cDNA was synthesised from RNA isolated from peripheral blood mononuclear cells from both the patient and a control sample that also contained S1613G. PCR reactions generated fragments spanning S1613G to exon 21. These products were separated by agarose gel electrophoresis and fragments corresponding in size to the normal transcript were isolated. No notable bands that might represent alternative/aberrant splice products were observed in either sample. The isolated fragments served as targets in subsequent PCR reactions designed to evaluate the sequence at either the polymorphism or the exon junctions. DNA sequencing clearly shows a heterozygous base at codon 1613 (fig 1A) and normal RNA splice junctions for exons 18-21 (fig 1B), indicating that both chromosomes contribute to normally spliced transcripts.

    Figure 1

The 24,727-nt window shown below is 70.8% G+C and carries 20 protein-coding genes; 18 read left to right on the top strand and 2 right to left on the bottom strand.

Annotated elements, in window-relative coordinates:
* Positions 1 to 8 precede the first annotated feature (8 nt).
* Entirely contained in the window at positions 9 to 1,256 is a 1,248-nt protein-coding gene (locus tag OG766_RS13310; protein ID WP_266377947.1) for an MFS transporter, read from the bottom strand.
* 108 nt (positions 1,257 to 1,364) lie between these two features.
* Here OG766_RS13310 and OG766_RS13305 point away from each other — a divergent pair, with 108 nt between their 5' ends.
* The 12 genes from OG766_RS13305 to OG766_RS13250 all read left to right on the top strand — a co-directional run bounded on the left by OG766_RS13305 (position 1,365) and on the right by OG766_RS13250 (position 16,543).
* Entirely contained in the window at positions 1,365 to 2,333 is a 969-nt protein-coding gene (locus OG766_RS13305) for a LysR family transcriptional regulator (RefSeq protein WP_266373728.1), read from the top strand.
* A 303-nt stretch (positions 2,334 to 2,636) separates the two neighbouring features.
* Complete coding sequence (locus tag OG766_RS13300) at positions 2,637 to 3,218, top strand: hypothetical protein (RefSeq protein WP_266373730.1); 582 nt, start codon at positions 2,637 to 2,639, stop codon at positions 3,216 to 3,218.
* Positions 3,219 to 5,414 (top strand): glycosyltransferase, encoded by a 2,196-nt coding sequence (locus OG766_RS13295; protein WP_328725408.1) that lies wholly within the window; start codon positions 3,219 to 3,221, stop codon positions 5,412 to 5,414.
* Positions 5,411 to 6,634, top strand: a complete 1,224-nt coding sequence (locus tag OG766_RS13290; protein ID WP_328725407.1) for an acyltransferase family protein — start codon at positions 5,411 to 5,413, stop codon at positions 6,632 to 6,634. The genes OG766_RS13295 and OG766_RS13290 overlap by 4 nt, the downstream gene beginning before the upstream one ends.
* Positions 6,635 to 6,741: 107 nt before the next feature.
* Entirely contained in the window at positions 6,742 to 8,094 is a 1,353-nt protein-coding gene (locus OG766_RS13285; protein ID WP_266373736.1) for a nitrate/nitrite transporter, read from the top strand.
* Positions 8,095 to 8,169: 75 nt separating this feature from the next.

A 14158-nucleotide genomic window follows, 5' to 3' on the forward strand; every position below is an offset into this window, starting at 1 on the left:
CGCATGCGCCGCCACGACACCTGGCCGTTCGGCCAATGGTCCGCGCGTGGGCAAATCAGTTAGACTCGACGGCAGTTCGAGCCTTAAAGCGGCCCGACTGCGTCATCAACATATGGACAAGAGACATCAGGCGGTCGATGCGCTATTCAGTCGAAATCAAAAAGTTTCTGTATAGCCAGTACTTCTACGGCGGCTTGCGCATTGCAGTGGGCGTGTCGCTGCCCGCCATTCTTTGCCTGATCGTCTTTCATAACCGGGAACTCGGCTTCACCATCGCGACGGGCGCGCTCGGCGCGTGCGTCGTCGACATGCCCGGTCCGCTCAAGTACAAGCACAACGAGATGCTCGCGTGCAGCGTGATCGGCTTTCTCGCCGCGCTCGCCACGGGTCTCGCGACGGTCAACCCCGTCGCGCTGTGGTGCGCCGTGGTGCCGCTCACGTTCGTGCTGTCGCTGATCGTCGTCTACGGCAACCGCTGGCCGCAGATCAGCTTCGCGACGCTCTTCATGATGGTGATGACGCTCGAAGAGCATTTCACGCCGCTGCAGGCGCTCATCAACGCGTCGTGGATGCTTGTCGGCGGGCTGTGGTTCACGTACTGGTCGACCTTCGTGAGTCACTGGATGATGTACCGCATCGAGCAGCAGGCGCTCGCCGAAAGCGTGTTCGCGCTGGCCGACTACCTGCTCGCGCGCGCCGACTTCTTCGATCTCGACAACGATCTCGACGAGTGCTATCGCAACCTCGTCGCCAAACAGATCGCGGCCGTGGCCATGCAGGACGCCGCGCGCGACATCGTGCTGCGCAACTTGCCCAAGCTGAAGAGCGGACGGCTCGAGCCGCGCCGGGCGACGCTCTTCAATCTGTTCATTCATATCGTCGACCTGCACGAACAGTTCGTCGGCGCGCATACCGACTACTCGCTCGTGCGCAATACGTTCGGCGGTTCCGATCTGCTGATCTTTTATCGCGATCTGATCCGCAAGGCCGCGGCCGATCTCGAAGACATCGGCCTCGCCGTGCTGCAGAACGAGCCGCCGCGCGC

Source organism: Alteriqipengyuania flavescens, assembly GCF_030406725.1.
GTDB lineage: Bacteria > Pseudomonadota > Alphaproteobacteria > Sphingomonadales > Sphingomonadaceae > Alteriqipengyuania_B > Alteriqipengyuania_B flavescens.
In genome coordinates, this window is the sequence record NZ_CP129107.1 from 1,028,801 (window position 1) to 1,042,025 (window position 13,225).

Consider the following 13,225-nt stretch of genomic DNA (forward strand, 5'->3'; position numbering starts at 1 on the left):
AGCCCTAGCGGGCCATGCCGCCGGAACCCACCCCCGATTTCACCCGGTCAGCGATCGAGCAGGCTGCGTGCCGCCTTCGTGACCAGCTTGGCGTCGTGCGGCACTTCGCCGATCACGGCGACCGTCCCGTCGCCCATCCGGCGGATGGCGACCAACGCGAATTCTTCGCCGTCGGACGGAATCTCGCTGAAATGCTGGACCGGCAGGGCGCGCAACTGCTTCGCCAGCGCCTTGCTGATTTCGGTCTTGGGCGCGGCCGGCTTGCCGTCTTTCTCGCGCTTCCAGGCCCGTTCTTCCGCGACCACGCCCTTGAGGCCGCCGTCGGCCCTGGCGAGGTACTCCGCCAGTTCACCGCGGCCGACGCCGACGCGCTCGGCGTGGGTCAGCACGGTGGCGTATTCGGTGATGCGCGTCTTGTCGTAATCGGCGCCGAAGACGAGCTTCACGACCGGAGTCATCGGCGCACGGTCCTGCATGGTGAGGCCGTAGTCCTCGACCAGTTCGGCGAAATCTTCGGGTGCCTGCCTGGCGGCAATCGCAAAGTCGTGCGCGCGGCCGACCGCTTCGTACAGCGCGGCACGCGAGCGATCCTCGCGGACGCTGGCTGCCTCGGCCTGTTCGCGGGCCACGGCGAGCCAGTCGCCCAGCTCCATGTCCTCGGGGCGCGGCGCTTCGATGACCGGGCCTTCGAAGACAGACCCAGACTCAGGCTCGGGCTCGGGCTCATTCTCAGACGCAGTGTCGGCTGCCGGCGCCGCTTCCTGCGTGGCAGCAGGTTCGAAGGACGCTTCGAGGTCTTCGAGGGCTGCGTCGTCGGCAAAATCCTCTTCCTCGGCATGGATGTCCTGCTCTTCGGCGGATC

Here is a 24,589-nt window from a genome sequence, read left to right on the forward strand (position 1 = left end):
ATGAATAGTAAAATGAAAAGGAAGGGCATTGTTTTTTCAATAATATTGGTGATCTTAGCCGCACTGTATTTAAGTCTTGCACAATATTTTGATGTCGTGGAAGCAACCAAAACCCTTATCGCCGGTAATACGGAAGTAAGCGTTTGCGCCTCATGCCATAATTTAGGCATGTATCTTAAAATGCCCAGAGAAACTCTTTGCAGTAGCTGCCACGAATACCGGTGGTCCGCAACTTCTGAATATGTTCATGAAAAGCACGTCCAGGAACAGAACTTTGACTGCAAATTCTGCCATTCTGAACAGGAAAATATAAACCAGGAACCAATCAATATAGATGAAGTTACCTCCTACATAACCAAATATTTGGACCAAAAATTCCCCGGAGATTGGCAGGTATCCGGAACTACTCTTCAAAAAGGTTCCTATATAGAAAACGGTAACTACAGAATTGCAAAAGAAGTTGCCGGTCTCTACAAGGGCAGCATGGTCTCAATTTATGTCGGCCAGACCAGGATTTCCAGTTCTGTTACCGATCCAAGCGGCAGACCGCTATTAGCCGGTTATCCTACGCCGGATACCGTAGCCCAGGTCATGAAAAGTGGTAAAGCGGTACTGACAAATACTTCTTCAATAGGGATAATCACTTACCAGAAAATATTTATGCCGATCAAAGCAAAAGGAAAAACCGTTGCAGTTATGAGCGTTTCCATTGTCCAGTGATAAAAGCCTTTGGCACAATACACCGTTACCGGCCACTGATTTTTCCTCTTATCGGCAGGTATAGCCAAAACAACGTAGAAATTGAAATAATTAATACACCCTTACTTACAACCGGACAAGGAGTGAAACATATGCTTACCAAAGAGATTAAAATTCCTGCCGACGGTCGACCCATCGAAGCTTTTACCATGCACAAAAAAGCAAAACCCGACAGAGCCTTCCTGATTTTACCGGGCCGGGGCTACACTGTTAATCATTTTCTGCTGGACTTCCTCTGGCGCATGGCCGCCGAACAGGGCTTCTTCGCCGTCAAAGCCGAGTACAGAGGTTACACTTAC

Sequence analysis for RNA transcripts from a patient with IVS20ins12. (A) Heterozygous base pair at codon 1613 in the patient RNA sample. A fragment derived from a primary amplification reaction using the primer pair 14F and 21R was gel purified and used as a target in a subsequent reaction with the primer pair 14F and 16R. The product from the second reaction was sequenced (the data were extracted with ABI Prism V2.1.1 sequencing analysis software). (B) Normal RNA splice junctions at exons 18 to 21 on transcripts contributed by both chromosomes of a patient with IVS20ins12. This sequence was derived from the same primary fragment described in (A) except that secondary amplification used the primer pair 16F and 21R. The exon junctions are normally spliced. The primers used in these experiments contained the following designations and gene specific sequences (all numerical base pair designations conform to GenBank submission U14680 1): 14F, 5′-GTGTCTGCAGATAGTTCTACCAGTA (bases 4554-4578), 16F, 5′-CAGCTGCTGCTCATACTACTGATA (bases 4960-4983), 16R, 5′-TGACCCTTTCTGTTGAAGCTGTCAA (bases 5058-5034), 21R, 5′-TGAAGGGCCCATAGCAACAGA (bases 5516-5496). To facilitate nucleotide sequencing M13 tails with the sequences 5′-GTTTTCCCAGTCACGACG for forward or 5′- AGGAAACAGCTATGACCAT for reverse were incorporated on all primers. Double stranded dye primer thermocycle sequence products were detected on automated instruments (Model 377, Applied Biosystems, Foster City, CA).